Jack Qu’emi Gutiérrez’s Abortion Story

I had a medicinal abortion when I was 20. I was a poor undergraduate student in a crumbling relationship with poor mental health. Making the decision to have an abortion wasn’t difficult, but accessing it was.

I’m an AfroLatinx person with no health insurance (Florida chose not to expand Medicaid so I fall into the Affordable Care Act’s wage gap). The medicinal abortion route was a smooth $500 out of pocket and the whole time I was paying I was kissing my rent, textbooks, and groceries goodbye. Even still, I consider myself lucky because my partner at the time was able to split the cost with me; something available to far fewer people. How could I possibly manage self-care when I didn’t know how I was going to pay my bills that month?

It wasn’t just the physical and logistical aspects of having a medicinal procedure, but the emotional labor of navigating a space where I was constantly misgendered. Misgendering a trans person is an act of violence; to be repeatedly called by the wrong pronouns was almost as draining as the procedure itself. Around that same time, Florida passed legislation that required an individual to have a trans-vaginal ultrasound before undergoing their abortion. Experiencing that only set off far too many feelings of dysphoria, violation, and shame.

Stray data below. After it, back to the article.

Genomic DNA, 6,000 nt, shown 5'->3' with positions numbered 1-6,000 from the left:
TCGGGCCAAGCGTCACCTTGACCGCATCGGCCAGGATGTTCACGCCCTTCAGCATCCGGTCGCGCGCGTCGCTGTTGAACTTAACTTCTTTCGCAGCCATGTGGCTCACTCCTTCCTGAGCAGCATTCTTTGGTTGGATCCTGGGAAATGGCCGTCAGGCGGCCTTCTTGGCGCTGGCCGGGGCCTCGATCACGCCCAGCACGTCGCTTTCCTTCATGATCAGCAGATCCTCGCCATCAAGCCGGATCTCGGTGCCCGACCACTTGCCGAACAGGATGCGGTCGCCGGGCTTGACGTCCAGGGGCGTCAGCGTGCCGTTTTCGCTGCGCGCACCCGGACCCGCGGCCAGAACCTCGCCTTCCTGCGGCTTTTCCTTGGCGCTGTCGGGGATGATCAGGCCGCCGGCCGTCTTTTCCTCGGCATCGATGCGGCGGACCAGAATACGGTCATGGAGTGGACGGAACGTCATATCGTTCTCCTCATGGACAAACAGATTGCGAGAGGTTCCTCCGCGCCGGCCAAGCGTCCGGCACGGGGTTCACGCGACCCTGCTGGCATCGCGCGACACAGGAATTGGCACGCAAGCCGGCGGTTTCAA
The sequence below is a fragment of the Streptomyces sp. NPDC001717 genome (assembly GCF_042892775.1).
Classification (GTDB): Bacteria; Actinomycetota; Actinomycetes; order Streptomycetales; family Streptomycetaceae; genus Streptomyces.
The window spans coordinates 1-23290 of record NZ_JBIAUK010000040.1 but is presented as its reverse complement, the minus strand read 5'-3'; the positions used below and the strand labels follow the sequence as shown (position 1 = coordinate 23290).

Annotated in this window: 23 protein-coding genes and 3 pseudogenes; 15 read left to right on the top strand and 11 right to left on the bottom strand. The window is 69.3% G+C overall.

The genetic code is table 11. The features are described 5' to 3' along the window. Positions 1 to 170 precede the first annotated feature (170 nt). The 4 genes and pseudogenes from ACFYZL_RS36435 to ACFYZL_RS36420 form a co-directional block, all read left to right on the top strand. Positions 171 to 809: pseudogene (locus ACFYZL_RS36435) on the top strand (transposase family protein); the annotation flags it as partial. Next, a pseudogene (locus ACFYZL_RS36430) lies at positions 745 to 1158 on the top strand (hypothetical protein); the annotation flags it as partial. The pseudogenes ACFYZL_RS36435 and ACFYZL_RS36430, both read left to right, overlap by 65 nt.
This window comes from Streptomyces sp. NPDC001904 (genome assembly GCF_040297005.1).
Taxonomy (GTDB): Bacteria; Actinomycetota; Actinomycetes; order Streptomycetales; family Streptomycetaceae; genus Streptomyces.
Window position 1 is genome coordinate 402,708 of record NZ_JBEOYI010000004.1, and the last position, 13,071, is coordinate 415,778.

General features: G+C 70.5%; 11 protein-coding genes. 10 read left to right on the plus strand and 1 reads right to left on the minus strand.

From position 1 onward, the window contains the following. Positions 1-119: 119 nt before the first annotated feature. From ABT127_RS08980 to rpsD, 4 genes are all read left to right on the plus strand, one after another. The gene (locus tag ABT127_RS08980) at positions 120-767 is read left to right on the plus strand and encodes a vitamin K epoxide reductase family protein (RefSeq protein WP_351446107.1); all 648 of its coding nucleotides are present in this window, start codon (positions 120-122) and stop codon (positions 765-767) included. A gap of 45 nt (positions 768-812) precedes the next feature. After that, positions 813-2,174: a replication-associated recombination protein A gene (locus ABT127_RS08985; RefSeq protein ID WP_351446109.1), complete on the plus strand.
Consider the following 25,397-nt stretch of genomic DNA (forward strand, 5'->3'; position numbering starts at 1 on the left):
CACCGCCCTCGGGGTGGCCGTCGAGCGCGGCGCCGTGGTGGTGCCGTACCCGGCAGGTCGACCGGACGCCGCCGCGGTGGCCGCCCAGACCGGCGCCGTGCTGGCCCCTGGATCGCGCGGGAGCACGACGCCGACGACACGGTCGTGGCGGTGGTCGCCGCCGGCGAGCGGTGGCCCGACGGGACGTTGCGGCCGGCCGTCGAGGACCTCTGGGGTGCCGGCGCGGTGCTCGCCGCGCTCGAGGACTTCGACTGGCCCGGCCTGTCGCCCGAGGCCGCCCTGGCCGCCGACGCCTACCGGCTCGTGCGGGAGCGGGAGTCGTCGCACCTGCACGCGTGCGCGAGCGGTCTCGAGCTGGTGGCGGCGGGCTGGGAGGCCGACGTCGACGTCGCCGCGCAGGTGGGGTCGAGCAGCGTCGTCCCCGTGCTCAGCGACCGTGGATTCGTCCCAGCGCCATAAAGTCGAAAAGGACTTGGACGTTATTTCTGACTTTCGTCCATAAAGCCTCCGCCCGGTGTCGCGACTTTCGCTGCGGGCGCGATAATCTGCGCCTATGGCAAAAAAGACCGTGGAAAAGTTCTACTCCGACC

It wasn’t until about 2 years later that I finally started publicly speaking about my abortion experience. I had always been an advocate for reproductive rights, but it wasn’t until later that it became clear to me how casually cissexist and heteronormative that movement is. I’ve put in over five years of time and energy into reproductive health, rights, and justice initiatives, but many groups simply profit off of my labor without any regard for people like me. We are an invisible minority that need access to reproductive healthcare just as much, if not more, than the highly visible communities we see directly addressed in the media. I’ve made it a personal goal to shed light on how trans and gender nonconforming people are also very much affected by restrictive and oppressive anti-choice legislation. I share my story to give a face to a community frequently erased from conversations about reproductive rights. Cissexism has no place in this movement and I intend to show it the way out.